Abilene, Texas – The Abilene Philharmonic Association is excited to announce some changes to the formerly biannual Nelda Hodges Young Artist Competition. The Young Artist Competition (YAC) was established through an endowment in 2008 by Eddie Hodges to honor his wife. He hoped establishing this competition would inspire and reward young peoples’ passion for music, and if recent changes are an indication, is has been a resounding success.
The Hodges family supported two key changes for the 2020 iteration of the YAC. First, they wanted to make the formerly biannual competition an annual one. 2020 will mark the first time the YAC has been held in consecutive years. Second, they wanted to expand the geographical scope of the competition, which now includes Texas School Regions 1-3, 5-10, 12, and 14-19. The competition continues to be open to all woodwind, brass, percussion, string, and piano students in these regions between the ages of 12-18.
The YAC has become a huge part of the Abilene Philharmonic’s community outreach in recent years. Last year alone, over 20 students applied to compete in the competition. The 2020 winners of the competition represented a diverse group of young musicians, with prize-winners ranging from a senior in the Abilene Youth Orchestra to a 12-year old pianist who seemed right at home among the older contestants.
One of the most exciting components of the competition has been the tradition of the prize-winners being granted opportunities to perform as soloists with the Abilene Philharmonic. Former 1st place winner Halle Puckett (now a piano masters student at the Peabody Conservatory) performed with the Philharmonic for the second time in January of 2020, and Faith Fang, a more recent prize-winner, was slated to perform with the orchestra in the ’20-21 season before the pandemic forced the organization to reschedule.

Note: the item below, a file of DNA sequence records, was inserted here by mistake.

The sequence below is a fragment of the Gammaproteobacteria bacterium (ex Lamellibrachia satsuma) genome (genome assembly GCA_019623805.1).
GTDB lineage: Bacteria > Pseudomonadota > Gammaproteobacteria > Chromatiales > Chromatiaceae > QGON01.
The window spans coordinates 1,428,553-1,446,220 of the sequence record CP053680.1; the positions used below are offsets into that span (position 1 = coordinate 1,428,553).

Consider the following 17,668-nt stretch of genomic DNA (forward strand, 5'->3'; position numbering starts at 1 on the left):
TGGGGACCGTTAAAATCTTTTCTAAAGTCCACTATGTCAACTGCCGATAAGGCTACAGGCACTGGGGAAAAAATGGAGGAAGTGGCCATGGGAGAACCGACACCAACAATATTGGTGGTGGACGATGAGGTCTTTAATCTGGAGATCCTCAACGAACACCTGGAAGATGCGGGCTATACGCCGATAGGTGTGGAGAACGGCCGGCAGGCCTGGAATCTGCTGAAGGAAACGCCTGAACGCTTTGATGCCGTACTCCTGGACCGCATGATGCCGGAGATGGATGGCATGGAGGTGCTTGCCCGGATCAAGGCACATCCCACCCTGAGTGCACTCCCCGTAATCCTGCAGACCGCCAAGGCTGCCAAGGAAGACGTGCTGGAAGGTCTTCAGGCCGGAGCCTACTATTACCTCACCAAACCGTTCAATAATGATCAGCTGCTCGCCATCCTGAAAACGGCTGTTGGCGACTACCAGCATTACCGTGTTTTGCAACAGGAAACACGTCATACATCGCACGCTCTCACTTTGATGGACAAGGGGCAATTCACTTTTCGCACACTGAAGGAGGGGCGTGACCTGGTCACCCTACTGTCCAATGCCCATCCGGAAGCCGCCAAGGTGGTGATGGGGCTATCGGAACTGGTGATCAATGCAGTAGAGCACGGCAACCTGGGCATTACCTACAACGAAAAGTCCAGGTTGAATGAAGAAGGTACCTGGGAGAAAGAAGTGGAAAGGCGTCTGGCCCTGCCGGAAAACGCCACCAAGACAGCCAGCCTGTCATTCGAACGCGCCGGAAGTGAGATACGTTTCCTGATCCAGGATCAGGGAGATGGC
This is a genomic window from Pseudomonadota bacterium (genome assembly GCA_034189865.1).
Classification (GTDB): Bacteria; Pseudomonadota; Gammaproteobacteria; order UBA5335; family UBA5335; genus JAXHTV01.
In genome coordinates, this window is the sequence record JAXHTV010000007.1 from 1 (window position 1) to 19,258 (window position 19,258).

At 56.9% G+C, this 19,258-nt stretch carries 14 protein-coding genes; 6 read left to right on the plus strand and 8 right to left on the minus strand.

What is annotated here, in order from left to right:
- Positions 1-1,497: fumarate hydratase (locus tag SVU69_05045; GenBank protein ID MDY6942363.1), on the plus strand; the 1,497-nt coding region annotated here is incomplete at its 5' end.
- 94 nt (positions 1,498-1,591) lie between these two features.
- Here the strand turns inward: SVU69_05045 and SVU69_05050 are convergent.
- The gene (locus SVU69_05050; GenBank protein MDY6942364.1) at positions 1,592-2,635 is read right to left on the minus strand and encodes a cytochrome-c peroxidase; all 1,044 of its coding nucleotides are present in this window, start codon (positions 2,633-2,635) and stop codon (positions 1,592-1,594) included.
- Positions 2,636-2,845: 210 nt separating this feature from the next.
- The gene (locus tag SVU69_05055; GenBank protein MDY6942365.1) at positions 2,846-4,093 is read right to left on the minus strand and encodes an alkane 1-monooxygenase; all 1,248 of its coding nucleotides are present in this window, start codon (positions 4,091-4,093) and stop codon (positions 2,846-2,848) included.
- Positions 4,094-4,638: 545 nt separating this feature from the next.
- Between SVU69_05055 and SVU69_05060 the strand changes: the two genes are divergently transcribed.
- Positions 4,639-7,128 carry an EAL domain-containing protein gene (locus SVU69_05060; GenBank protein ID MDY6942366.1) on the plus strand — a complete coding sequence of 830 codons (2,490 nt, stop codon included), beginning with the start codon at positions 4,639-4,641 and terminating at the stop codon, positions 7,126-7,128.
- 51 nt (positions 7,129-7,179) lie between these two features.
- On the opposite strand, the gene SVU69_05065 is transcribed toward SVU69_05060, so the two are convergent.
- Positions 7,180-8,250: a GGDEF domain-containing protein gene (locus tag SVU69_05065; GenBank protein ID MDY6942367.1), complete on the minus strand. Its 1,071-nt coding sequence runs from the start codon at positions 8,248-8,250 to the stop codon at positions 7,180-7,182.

Of course, possibly the most exciting part of the competition is the reward. 1st Prize receives $1,500, 2nd Prize receives $1,000, and 3rd Prize receives $750. These funds can be used by the winners in ways that allow them to further their music education. This can include things like instrument repairs and supplies or music school.
The competition is looking slightly different this year because of the pandemic. The first round, which is usually held in a concert hall, is going completely online. Applicants are being asked to submit videos of themselves playing when they apply online. These videos are then forward to the competition’s panel of judges, who will select 5 or 6 to move on to the live final round, where participants will take the stage with their accompanists and perform for the judges.
“As the health crisis dragged on, it became clear we would need to adapt and move the first round to a completely online format. The safety of the students had to come first, and this actually gave us an opportunity to streamline the application process with the first round. We are confident that by the time the final round arrives, we will be able to provide the finalists can showcase their skills to these judges and do what they love. We are expecting big things from this group of applicants.” – Abigail Payne, Education and Community Outreach Coordinator.
The application and video for the first round can be submitted online until January 29th, 2021. The final round will be held on March 20th, 2021. There is an application fee of $25. Finalists will be notified of their performance times around two weeks after the first round deadline.